The results of our spectral classification are given in Table 3. Figures 36 show the spectra of cluster members normalized to the continuum in the spectral regions mainly used for the spectral classification. For each spectral type, spectra have been arbitrally shifted for clarity. Objects of the same spectral type are shifted by the same amount. In some cases, emission lines originating in the nebula and/or the circumstellar disk can be found in absorption. This is likely due to an overestimate of the sky subtraction for these objects.

Figure 7 shows the histogram of the spectral types derived in this work. The sample is dominated by K and M stars, which total 42  and 32, respectively. Among the cluster members, we were not able to classify the Class 0/I star with ID = 31, since the spectrum show only emission lines and star with ID = 46, which it is likely a high rotator, so it shows very few lines.

3.3. Veiling

Spectra of YSOs can be affected by veiling, i.e. a contribution to the continuum, likely from the material falling towards the inner star along columns beamed by the magnetic field. The total accretion column emission can be described by an optically thick emission originating in the heated photosphere and by an optically thin emission due to the infalling material (Calvet & Gullbring 1998). For the aim of our work, in case of veiling we can have two effects: first, a change in the photospheric optical magnitudes owing to an excess in the blue part of the spectrum; and second, a wrong spectral type determination since in the case of veiling, lines can appear weaker. This can lead to attributing an earlier spectral type than the true one.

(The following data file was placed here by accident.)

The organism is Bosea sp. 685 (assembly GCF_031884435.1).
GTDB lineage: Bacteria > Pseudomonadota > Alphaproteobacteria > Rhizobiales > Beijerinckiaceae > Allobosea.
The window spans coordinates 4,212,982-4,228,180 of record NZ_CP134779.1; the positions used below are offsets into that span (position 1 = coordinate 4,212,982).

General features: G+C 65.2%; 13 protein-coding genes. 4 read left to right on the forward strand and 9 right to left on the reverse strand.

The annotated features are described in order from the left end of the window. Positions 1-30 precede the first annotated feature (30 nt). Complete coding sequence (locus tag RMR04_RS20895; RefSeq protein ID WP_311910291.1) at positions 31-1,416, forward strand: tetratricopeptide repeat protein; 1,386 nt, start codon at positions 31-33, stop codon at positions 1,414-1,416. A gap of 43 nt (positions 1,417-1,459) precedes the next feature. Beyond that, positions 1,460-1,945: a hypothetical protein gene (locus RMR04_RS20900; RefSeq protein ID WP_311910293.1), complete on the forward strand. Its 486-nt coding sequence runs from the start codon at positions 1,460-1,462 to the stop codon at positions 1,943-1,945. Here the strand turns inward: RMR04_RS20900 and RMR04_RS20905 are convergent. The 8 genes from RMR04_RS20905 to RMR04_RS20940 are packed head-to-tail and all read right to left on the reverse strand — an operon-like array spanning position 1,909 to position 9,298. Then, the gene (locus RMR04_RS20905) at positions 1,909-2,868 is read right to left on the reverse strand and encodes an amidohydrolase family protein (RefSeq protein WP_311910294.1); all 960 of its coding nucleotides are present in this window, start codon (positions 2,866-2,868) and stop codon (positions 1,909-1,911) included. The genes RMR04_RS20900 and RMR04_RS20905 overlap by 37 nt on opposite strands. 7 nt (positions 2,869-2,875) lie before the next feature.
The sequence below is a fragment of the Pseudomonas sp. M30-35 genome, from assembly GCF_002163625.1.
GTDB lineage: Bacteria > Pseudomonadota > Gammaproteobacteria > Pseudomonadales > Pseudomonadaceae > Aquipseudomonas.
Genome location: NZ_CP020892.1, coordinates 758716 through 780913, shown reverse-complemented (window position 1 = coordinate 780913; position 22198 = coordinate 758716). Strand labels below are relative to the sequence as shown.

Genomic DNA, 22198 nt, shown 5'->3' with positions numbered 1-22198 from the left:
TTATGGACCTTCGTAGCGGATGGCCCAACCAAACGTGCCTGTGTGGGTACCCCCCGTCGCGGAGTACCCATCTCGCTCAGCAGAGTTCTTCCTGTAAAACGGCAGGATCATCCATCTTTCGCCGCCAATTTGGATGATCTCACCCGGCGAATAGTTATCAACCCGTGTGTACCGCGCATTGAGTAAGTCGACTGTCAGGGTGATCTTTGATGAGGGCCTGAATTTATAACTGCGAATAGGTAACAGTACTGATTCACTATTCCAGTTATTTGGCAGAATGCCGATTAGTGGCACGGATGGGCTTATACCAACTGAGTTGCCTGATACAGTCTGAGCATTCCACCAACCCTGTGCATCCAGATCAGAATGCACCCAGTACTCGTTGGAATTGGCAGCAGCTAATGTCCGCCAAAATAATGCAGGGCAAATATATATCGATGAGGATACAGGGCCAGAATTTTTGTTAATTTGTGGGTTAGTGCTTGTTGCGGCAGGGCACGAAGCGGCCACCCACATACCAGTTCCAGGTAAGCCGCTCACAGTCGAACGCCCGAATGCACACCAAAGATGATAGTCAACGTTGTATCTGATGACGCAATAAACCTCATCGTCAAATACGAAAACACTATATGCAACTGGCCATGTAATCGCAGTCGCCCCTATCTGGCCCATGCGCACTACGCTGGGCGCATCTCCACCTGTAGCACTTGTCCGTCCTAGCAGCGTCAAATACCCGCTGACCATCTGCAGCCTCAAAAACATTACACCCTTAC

A detailed analysis of the possible role of the accretion in the BVI bands was conducted by Da Rio et al. (2010), who simulated a typical accretion spectrum and added it to a reference model for the photospheric colors of YSOs in the Orion nebula cluster. They calculated the displacement in the V − I vs. B − V diagram caused by the presence of ongoing accretion assuming different ratios of the accretion luminosity with respect to the total luminosity. Their results show that the effect is greater on the B − V than on the V − I and that even an accretion luminosity lower than 10% of the total luminosity of the star has a strong effect on the colors of low-temperature stars.